Winners of the 11th edition of the Mobile Film Festival were announced in Paris last night. The competition was organised in partnership with the United Nations under the theme: “Act for the Climate”.
The concept was simple. Using a smartphone, filmmakers were asked to create a one-minute-long film. In their 60 second productions, amateur filmmakers, often quite young, sent out strong messages on climate change with impressive knowhow and great creative flair. Sometimes through humour, but often very serious, they speak of unbreathable air, survival of our species, of a dying and ravaged world, but also of solutions to these problems.
Seven of them were rewarded on Monday at a ceremony organized by the Mobile Film Festival with 500 guests at the Gaumont cinema on the Champs Elysée.
The 11th edition was the first to be open to international entrants and the first in partnership with the United Nations in the framework of this year’s climate negotiations in Paris. Altogether, 70 countries took part submitting 765 films, of which 75 from 27 countries were selected as finalists.
From Senegal to Sri Lanka, and from France to Iran, the selected films showcase the concerns that young people have on climate change and a conscious understanding that we need to act to protect the environment. Through these films the voice of the world is being shared. Voices that hope to echo all the way to the negotiators assembled at le Bourget until 11 December to try and find a meaningful climate agreement.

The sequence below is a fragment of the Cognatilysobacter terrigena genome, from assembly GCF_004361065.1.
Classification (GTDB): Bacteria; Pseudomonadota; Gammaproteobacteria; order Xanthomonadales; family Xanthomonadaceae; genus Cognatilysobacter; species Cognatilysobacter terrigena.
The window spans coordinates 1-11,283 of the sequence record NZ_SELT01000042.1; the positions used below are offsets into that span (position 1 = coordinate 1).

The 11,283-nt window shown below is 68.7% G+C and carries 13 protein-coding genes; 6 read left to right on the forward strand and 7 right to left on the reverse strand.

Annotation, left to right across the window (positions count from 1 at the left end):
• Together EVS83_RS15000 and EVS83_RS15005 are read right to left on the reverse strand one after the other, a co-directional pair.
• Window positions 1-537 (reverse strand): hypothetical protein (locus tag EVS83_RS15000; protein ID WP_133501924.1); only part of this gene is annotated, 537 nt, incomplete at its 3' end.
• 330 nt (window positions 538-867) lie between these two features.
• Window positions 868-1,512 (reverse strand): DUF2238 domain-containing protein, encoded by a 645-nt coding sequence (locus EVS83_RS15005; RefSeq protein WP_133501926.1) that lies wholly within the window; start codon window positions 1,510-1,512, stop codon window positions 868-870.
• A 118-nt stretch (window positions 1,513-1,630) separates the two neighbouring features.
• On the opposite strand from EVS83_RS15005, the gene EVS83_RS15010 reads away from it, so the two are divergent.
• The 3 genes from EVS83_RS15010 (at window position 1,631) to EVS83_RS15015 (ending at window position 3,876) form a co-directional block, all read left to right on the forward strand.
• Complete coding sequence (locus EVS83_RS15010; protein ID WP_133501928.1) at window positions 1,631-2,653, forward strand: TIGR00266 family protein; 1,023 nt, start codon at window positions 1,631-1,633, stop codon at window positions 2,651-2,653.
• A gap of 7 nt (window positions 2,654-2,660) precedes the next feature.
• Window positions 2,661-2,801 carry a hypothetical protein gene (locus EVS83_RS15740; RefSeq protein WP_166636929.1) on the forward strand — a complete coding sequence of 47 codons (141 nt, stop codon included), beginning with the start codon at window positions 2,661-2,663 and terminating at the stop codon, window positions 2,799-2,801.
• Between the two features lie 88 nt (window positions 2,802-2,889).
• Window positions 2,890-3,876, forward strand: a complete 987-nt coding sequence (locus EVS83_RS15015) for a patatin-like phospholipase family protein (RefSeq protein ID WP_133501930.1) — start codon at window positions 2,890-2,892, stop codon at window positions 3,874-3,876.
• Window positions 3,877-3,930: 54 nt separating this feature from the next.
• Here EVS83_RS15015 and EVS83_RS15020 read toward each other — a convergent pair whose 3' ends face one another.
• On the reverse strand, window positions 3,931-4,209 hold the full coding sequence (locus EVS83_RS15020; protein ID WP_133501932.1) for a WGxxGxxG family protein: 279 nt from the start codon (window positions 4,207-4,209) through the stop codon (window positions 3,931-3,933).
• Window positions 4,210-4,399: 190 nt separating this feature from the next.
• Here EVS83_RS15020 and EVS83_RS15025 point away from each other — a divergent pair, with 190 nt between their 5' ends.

The Grand Prize was awarded to the very moving No. Sense by Julien Lessi. Set in the near future, the film features a couple on a rather special romantic break.
Comoran producer, Elie El Abidine, received the Prize for best foreign film for Neglected land. The film offers a vision of a world where bins come alive and pursue people, reminding them of the importance of sorting waste.
The award for best screenplay went to Jeremy Bernard and Guillaume Desjardins for Criminals . The film is about a young man haunted by his guilt who decides to confess to police about his crimes. It also received the award for best actor(s) for the outstanding performances by Bastien Ughetto and Etienne Ménard in this unusual police interrogation.
Best actress was awarded to Safia Hadjhadjeba for her performance in Wonderful accounts of Kenichi Nicolas. In this nursery rhyme for adults, Safia takes on the role of a rather strict school teacher who enumerates the many ways humans are damaging the environment.
Through an online vote, Place to B awarded the bloggers prize to The blue planet, directed by Mathieu Lamboley. The clip, shot in stop motion, pleasantly surprised bloggers with its unfamiliar tone and curious chorus.
The Public Award went to Parametric by Sri Lankan Amila Kumarasinghe. Internet users, 2.4 million voters, rewarded this film featuring the desperate struggle of a man lost in an endless desert, an inevitable consequence of global warming.
The jury, chaired by Brazilian Director Fernando Meirelles was composed of; Yacine Ait Kaci, creator of the UN’s first virtual Ambassador ‘Elyx’; Harvey Ayouch, winner in 2015 of the ‘Etalon d’Or deYennenga’ at the Fespaco festival for the film ‘Fevers’; Jimmy Jean-Louis, a Haitian actor who is best known for his role in the series Heroes; and Isabelle Vitari, a French actress.
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